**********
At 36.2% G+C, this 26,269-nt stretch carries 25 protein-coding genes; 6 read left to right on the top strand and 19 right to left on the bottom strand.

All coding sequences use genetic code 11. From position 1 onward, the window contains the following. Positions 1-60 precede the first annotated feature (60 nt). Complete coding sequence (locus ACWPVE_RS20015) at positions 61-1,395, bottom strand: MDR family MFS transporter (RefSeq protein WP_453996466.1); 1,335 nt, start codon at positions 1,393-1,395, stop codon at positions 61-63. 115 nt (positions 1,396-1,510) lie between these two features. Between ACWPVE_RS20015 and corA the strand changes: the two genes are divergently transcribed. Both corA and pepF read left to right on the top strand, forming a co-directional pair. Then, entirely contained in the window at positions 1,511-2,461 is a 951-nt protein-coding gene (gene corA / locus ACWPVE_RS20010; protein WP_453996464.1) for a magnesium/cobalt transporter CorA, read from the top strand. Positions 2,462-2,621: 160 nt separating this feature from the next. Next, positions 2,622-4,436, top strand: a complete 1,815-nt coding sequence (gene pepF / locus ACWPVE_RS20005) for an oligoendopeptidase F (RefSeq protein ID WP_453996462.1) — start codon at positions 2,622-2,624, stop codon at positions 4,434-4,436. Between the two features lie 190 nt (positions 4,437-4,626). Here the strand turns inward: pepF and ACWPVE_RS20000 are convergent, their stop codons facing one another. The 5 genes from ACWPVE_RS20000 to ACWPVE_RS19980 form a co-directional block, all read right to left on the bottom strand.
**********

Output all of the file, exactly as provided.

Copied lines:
At 36.2% G+C, this 26,269-nt stretch carries 25 protein-coding genes; 6 read left to right on the top strand and 19 right to left on the bottom strand.

All coding sequences use genetic code 11. From position 1 onward, the window contains the following. Positions 1-60 precede the first annotated feature (60 nt). Complete coding sequence (locus ACWPVE_RS20015) at positions 61-1,395, bottom strand: MDR family MFS transporter (RefSeq protein WP_453996466.1); 1,335 nt, start codon at positions 1,393-1,395, stop codon at positions 61-63. 115 nt (positions 1,396-1,510) lie between these two features. Between ACWPVE_RS20015 and corA the strand changes: the two genes are divergently transcribed. Both corA and pepF read left to right on the top strand, forming a co-directional pair. Then, entirely contained in the window at positions 1,511-2,461 is a 951-nt protein-coding gene (gene corA / locus ACWPVE_RS20010; protein WP_453996464.1) for a magnesium/cobalt transporter CorA, read from the top strand. Positions 2,462-2,621: 160 nt separating this feature from the next. Next, positions 2,622-4,436, top strand: a complete 1,815-nt coding sequence (gene pepF / locus ACWPVE_RS20005) for an oligoendopeptidase F (RefSeq protein ID WP_453996462.1) — start codon at positions 2,622-2,624, stop codon at positions 4,434-4,436. Between the two features lie 190 nt (positions 4,437-4,626). Here the strand turns inward: pepF and ACWPVE_RS20000 are convergent, their stop codons facing one another. The 5 genes from ACWPVE_RS20000 to ACWPVE_RS19980 form a co-directional block, all read right to left on the bottom strand.